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lovers' eye hairwork pin from 1853 Fascinating "Mourning Ring" with the eye to symbolize "out of sight" but not forgotten

lovers' eye hairwork pin from 1853 Fascinating "Mourning Ring" with the eye to symbolize "out of sight" but not forgotten

Lover's Eye 19th century ring face : Lot 7

Lover's Eye 19th century ring face : Lot 7

A gentleman’s brown eye painted in miniature on ivory, set in gold with black enamel and seed pearls. The combination of a black border and seed pearls (which can symbolize tears) marks this as a mourning brooch. ⅞” ⅝” Early 19th century.

A gentleman’s brown eye painted in miniature on ivory, set in gold with black enamel and seed pearls. The combination of a black border and seed pearls (which can symbolize tears) marks this as a mourning brooch. ⅞” ⅝” Early 19th century.

Georgian Painted Lovers Eye Gold Brooch with Diamonds Garnets C 1800'S | eBay

Georgian Painted Lovers Eye Gold Brooch with Diamonds Garnets C 1800'S | eBay

Signet ring pyramidal.Lieu creation: Merovingian Gaul. Late 6th - early 7th century.

Signet ring pyramidal.Lieu creation: Merovingian Gaul. Late 6th - early 7th century.

Heart-shaped gold ring with Hessnite garnet surround, ca. 1790. Collection of Dr. and Mrs. David Skier. #lookoflove #eyeminiatures #loverseye

Heart-shaped gold ring with Hessnite garnet surround, ca. 1790. Collection of Dr. and Mrs. David Skier. #lookoflove #eyeminiatures #loverseye

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Mourning brooch, 1754, England. It was not uncommon in Victorian times for bereaved relatives of the deceased to wear mourning jewelry containing locks of hair of their lost loved ones. With European examples dating as far back as the 15th century, the waves and patters created were often very intricate and added to the ornate appearance of the brooch, ring or necklace. These items of jewelry were worn as a memorial to the deceased and also as a reminder of our own mortality.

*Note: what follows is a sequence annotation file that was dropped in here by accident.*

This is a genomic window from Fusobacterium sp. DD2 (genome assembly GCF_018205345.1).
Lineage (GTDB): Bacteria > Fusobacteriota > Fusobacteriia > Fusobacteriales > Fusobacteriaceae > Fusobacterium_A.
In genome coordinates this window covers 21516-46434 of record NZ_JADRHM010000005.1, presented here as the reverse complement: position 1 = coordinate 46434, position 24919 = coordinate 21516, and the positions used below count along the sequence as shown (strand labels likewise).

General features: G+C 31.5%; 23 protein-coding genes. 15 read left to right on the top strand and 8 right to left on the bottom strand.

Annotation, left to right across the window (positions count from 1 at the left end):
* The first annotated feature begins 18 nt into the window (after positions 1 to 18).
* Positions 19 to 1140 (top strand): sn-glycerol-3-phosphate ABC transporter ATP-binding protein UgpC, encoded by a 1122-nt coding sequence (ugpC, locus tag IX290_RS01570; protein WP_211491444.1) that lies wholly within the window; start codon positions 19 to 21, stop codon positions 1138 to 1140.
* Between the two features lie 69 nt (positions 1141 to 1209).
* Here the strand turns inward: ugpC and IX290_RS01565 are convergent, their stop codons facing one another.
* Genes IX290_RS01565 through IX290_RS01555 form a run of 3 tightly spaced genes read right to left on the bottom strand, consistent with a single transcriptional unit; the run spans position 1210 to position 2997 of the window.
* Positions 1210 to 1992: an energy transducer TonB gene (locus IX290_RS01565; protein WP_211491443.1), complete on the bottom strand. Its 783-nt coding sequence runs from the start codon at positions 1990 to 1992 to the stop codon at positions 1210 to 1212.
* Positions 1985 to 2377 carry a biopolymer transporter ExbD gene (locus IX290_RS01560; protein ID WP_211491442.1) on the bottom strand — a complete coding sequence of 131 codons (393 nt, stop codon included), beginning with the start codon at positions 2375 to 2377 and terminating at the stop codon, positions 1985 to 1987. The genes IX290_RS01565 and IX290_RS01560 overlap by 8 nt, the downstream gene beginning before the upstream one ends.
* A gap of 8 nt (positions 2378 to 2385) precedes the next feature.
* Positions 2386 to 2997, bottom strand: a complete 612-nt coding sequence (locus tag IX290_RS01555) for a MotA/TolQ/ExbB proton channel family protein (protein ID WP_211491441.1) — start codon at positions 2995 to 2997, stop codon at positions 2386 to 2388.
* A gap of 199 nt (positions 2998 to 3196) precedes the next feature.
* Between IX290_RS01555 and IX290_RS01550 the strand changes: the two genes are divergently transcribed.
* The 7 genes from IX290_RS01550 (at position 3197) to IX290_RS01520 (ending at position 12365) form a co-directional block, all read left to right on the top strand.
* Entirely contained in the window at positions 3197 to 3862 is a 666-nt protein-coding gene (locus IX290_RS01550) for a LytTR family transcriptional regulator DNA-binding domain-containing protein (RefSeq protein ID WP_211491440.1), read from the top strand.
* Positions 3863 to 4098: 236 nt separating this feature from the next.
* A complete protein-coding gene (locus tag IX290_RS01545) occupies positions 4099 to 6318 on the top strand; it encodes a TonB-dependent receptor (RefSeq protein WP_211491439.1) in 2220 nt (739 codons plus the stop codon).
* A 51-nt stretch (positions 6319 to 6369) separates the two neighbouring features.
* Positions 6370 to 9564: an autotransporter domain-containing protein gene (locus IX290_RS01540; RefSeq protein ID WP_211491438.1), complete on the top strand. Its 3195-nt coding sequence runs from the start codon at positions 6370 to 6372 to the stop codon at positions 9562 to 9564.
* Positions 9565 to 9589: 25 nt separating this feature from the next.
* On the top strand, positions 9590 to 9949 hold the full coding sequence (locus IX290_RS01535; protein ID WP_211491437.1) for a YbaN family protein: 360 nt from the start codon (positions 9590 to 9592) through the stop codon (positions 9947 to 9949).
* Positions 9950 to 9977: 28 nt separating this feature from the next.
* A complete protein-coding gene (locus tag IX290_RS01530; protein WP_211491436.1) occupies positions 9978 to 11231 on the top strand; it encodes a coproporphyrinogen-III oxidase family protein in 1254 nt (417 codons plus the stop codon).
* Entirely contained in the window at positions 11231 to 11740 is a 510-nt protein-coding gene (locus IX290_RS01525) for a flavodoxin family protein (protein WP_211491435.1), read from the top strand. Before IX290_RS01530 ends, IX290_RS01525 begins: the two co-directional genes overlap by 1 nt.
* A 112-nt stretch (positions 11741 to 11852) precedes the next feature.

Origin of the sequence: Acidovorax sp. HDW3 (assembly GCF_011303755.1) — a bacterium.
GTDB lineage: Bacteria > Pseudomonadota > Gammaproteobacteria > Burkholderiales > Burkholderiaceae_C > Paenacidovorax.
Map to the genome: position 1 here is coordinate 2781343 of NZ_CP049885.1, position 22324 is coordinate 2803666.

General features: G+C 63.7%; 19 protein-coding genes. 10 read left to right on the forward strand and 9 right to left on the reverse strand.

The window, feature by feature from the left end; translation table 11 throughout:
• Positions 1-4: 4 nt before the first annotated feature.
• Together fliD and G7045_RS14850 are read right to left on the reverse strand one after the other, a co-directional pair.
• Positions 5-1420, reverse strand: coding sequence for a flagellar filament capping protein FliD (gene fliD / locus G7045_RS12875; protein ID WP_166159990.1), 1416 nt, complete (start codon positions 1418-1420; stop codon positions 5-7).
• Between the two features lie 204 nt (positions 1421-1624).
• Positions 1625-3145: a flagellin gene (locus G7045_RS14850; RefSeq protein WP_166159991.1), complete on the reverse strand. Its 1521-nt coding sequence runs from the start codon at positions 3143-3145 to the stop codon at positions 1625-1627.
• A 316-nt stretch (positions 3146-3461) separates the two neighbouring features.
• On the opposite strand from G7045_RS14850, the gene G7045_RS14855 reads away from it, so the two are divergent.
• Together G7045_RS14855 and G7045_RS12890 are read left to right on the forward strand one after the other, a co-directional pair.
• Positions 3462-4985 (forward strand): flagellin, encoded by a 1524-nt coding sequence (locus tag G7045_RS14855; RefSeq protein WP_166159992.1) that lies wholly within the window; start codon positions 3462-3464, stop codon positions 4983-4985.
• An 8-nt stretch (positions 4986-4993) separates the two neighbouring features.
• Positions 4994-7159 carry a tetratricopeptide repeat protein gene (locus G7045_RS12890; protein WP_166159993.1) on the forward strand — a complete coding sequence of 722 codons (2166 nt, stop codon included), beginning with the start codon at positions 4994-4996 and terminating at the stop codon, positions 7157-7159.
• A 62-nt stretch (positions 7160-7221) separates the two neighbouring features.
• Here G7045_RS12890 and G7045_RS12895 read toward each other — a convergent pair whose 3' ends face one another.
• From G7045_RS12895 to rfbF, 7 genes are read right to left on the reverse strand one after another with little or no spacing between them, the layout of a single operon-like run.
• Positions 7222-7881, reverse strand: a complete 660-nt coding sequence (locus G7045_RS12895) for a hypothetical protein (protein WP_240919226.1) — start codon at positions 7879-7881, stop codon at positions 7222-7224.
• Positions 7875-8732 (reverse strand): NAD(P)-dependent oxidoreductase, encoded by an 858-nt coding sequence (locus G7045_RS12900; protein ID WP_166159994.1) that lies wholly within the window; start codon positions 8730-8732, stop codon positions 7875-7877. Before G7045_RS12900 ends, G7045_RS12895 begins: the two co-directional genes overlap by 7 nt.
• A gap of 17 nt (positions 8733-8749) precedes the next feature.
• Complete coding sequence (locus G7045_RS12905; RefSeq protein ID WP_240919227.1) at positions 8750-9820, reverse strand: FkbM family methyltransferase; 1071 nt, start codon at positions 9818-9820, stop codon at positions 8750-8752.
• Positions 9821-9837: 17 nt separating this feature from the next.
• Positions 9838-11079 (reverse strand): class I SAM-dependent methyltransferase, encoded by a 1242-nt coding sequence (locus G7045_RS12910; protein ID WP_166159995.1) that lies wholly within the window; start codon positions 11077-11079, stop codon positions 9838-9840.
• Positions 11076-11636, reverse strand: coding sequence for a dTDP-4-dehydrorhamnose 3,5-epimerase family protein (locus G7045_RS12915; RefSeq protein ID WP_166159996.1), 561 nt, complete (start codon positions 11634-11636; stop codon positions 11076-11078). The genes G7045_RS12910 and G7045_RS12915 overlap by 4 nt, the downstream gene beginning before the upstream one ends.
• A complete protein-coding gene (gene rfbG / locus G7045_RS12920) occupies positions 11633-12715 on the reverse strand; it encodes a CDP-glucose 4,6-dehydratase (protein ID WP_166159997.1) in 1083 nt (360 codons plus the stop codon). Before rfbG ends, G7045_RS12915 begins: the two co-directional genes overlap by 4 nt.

Mourning brooch, 1754, England. It was not uncommon in Victorian times for bereaved relatives of the deceased to wear mourning jewelry containing locks of hair of their lost loved ones. With European examples dating as far back as the 15th century, the waves and patters created were often very intricate and added to the ornate appearance of the brooch, ring or necklace. These items of jewelry were worn as a memorial to the deceased and also as a reminder of our own mortality.

René Lalique (Ay, Marne 1860-1945 ParIs), Pendentif Art Nouveau ‘Anémones des bois’. Circa 1900 © BRAFA 2010

René Lalique (Ay, Marne 1860-1945 ParIs), Pendentif Art Nouveau ‘Anémones des bois’. Circa 1900 © BRAFA 2010

antique georgian lover's eye snake brooch

antique georgian lover's eye snake brooch

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